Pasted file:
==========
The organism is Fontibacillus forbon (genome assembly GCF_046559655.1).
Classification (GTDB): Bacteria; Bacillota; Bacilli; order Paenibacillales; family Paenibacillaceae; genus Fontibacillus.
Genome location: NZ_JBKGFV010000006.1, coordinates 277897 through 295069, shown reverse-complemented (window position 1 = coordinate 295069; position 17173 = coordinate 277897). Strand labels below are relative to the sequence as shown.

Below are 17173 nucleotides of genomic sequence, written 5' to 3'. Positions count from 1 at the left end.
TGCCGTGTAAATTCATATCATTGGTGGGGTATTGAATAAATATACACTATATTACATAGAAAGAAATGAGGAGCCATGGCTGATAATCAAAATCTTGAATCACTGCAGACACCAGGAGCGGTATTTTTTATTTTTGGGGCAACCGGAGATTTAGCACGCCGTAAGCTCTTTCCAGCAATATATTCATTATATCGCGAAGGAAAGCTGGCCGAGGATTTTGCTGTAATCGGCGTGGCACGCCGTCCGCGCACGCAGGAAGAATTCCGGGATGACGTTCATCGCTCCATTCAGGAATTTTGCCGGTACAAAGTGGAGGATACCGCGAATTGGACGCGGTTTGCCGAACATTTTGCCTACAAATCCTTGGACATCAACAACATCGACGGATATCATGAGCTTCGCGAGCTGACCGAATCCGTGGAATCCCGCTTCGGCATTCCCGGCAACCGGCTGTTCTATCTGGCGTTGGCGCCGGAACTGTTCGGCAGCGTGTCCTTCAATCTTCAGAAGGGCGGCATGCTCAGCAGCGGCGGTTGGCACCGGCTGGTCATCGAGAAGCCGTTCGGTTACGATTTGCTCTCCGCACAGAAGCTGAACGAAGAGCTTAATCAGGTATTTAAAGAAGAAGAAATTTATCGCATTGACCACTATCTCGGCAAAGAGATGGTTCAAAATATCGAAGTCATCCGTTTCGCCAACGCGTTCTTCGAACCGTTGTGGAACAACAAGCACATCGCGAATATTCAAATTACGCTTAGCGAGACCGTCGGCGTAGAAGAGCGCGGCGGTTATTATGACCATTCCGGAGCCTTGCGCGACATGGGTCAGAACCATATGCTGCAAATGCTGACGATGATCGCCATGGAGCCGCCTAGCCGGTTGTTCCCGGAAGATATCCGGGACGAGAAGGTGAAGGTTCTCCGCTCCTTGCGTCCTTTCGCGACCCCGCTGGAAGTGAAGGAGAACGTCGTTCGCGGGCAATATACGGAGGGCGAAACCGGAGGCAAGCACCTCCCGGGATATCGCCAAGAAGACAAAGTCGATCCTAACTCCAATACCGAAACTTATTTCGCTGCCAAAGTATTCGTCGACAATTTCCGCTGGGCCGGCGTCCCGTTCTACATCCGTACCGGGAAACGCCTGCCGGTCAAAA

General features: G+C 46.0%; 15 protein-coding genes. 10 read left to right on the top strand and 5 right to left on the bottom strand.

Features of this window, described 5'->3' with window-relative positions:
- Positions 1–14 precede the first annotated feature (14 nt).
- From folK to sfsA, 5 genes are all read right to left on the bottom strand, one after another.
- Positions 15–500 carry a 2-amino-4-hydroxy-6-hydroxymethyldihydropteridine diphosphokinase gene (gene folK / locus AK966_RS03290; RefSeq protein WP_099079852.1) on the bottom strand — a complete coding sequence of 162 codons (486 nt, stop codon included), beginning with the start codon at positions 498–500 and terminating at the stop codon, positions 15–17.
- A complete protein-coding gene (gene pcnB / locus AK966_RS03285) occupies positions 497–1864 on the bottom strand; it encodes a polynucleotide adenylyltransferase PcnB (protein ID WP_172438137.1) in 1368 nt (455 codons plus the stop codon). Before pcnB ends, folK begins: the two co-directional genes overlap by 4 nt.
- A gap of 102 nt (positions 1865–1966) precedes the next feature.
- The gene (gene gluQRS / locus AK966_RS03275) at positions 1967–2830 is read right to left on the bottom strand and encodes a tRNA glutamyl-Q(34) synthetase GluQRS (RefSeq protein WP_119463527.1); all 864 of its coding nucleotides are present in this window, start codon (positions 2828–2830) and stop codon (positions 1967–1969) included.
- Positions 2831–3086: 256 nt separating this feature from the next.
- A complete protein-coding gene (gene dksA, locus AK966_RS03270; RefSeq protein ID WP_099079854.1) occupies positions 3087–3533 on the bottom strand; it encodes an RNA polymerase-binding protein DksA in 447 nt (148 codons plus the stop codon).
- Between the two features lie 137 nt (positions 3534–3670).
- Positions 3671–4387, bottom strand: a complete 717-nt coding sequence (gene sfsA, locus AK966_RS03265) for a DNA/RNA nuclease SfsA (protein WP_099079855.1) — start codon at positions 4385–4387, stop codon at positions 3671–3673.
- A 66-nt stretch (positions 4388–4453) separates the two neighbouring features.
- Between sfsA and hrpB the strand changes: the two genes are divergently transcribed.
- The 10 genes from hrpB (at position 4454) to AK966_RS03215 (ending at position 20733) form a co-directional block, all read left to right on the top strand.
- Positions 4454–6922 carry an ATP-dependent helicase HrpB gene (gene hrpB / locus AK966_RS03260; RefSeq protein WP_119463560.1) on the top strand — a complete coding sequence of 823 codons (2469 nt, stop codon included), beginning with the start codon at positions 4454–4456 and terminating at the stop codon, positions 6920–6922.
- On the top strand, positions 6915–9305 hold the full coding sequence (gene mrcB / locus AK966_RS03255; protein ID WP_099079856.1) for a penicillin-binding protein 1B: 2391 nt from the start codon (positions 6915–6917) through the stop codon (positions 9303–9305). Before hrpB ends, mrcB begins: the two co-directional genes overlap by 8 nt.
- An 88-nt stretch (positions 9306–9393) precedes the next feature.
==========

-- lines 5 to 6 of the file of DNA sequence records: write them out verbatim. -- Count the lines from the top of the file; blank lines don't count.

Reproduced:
TGCCGTGTAAATTCATATCATTGGTGGGGTATTGAATAAATATACACTATATTACATAGAAAGAAATGAGGAGCCATGGCTGATAATCAAAATCTTGAATCACTGCAGACACCAGGAGCGGTATTTTTTATTTTTGGGGCAACCGGAGATTTAGCACGCCGTAAGCTCTTTCCAGCAATATATTCATTATATCGCGAAGGAAAGCTGGCCGAGGATTTTGCTGTAATCGGCGTGGCACGCCGTCCGCGCACGCAGGAAGAATTCCGGGATGACGTTCATCGCTCCATTCAGGAATTTTGCCGGTACAAAGTGGAGGATACCGCGAATTGGACGCGGTTTGCCGAACATTTTGCCTACAAATCCTTGGACATCAACAACATCGACGGATATCATGAGCTTCGCGAGCTGACCGAATCCGTGGAATCCCGCTTCGGCATTCCCGGCAACCGGCTGTTCTATCTGGCGTTGGCGCCGGAACTGTTCGGCAGCGTGTCCTTCAATCTTCAGAAGGGCGGCATGCTCAGCAGCGGCGGTTGGCACCGGCTGGTCATCGAGAAGCCGTTCGGTTACGATTTGCTCTCCGCACAGAAGCTGAACGAAGAGCTTAATCAGGTATTTAAAGAAGAAGAAATTTATCGCATTGACCACTATCTCGGCAAAGAGATGGTTCAAAATATCGAAGTCATCCGTTTCGCCAACGCGTTCTTCGAACCGTTGTGGAACAACAAGCACATCGCGAATATTCAAATTACGCTTAGCGAGACCGTCGGCGTAGAAGAGCGCGGCGGTTATTATGACCATTCCGGAGCCTTGCGCGACATGGGTCAGAACCATATGCTGCAAATGCTGACGATGATCGCCATGGAGCCGCCTAGCCGGTTGTTCCCGGAAGATATCCGGGACGAGAAGGTGAAGGTTCTCCGCTCCTTGCGTCCTTTCGCGACCCCGCTGGAAGTGAAGGAGAACGTCGTTCGCGGGCAATATACGGAGGGCGAAACCGGAGGCAAGCACCTCCCGGGATATCGCCAAGAAGACAAAGTCGATCCTAACTCCAATACCGAAACTTATTTCGCTGCCAAAGTATTCGTCGACAATTTCCGCTGGGCCGGCGTCCCGTTCTACATCCGTACCGGGAAACGCCTGCCGGTCAAAA

General features: G+C 46.0%; 15 protein-coding genes. 10 read left to right on the top strand and 5 right to left on the bottom strand.